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from OTHER CARTESIAN MEDITATIONS/ Jennifer Anna Gosetti I. The Glass World I am made of glass. My hands are scratched beyond clarity, yet not opaque; our bent heads are glass cherries ripened to many conclusions. The butler brings glasses (on a glass plate) for reading glass books—words sufficiently transparent to disappear should one linger over them too long: J am bewildered. They (unnamed) sing glass notes, in voices indistinguishable from water dripping into pools, while I, decked in glass ribbons, dance glassily along the ice extending from everywhere to here, a mirror for the glass firmament we call sky (dots of glass on fire). Our ocean is a frozen foam—those fish-colored bits of glass washed up on sand; then on our plates. The Missouri Review · 33 III. Empty Labyrinth Third day, and I have not yet let go. The waxy copper world outside my window has turned green, the ceiling a geometry of dragons, swords, snails. The sky's blue is about to curl in at the edges, against my senses (as if to hurt me). I cannot say I am unaffected, or leave it as it is, this tightening solicitation I still love. I can think nothing only in rooms of nothing— a dragon entering and slain, snails crawling over it. But why measure the angles of this vastness! Does it not beckon us one by one, embrace us if we just once let it? The sheets are so disheveled, and the tea is cold (its little steam has long since left off rising). If I give in, will you come after me? Call my name? Notice I am gone? 34 · The Missouri Review Jennifer Anna Gosetti IV. An Errant Season Winter: a narrow aisle I've just slipped into, my neck a stem bitten by frost, someone's pale figure only a shade on the bell-tower. Could I have been so wrong about the world? From this angle, clouds are sheep grazing untended on a hill for ages. Absurd to ask if you are there among the rocks, at the stream's edge, tossed aside (as if I didn't need you), ground down in the silence those passing animals feed on. Look: a house below. A lamp lit on the porch. That wick burning in a last inch of oil— I dread asking who will replenish it when we've run out. Must I call it loss? What is this errancy, this vast drizzling surface that beguiles me? As soon as winter withdraws, I'll call it rain. Jennifer Anna Gosetti The Missouri Review · 35 V. A Look into the Teacup I am about to disappear altogether, recede into these four walls. I've given up on God, though I still believe in the onion pattern clinging to cups and saucers on these shelves, splattering blue as if a hurt flower had left stains on surfaces it crawled along. To these (the cups and saucers): Why ask me to think of childhood? Of a book carried in the pocket all day, pulled apart. There you are sitting on the steps, hands clasped. There you are drinking tea from one such cup. Someone who loves you is just inside that door. The sun shines! You're squinting. What are you looking at? Why are you crying? Your mother calls but you can't open that door. The book has fallen. Stay here for a moment, just like this. 36 · The Missouri Review Jennifer Anna Gosetti from ARTS FOR THINGS REAL AND IMAGINED//enni/èr Anna Gosetti II. A Girl's Dress, or the Art ofReflection Here at the edge of the stream, a girl's dress is noticed. The child has run off, but the dress, starched and stitched up, is a tiny edifice with pink pockets holding down the world. The dress is what I see, walking along the stream, tossing a stick, and looking for someone who's run off— for the girl I no longer am. I hold the dress to my eye, and catch the red letters embroidered along its seams—sentences I can discern if I strain to hold the folds apart with my fingers. I cannot tell where...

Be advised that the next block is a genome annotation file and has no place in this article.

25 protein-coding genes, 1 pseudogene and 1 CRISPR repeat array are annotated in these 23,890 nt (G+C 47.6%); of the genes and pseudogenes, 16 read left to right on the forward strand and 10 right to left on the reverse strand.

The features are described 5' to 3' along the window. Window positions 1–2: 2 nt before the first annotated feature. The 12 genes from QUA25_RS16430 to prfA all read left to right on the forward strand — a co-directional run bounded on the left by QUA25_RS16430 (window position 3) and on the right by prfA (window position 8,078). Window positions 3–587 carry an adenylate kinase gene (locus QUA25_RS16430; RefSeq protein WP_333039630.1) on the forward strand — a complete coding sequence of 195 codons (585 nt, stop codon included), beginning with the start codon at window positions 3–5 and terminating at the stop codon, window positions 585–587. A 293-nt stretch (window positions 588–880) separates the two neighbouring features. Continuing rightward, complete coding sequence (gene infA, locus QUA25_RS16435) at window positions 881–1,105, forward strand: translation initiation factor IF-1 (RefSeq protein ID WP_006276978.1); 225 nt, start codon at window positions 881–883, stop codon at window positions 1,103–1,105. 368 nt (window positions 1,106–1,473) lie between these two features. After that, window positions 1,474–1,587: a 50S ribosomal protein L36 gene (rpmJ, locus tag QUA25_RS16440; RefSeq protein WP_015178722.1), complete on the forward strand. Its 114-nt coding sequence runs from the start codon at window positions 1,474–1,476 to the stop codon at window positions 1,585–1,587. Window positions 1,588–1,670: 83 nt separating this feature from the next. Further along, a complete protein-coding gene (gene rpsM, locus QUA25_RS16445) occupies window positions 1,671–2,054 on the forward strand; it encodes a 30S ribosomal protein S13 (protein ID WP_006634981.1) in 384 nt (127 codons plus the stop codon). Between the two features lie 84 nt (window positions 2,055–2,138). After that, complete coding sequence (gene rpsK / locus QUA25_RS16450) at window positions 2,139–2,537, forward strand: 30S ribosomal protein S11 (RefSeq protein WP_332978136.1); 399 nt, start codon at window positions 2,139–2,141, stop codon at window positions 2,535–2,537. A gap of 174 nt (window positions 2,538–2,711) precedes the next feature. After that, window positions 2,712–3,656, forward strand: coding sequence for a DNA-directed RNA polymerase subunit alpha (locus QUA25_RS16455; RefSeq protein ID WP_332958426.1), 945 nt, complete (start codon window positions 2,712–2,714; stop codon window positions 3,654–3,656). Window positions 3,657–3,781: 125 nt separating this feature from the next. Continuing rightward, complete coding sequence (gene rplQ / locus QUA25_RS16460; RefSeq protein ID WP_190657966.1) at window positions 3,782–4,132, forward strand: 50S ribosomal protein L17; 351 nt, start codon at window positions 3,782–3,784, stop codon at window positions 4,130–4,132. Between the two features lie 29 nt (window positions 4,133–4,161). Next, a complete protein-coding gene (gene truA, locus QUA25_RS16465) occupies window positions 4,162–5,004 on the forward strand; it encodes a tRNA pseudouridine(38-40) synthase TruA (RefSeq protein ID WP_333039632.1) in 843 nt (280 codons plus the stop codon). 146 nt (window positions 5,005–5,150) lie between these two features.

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Additional Information

ISSN
1548-9930
Print ISSN
0191-1961
Pages
pp. 33-39
Launched on MUSE
2011-10-05
Open Access
No
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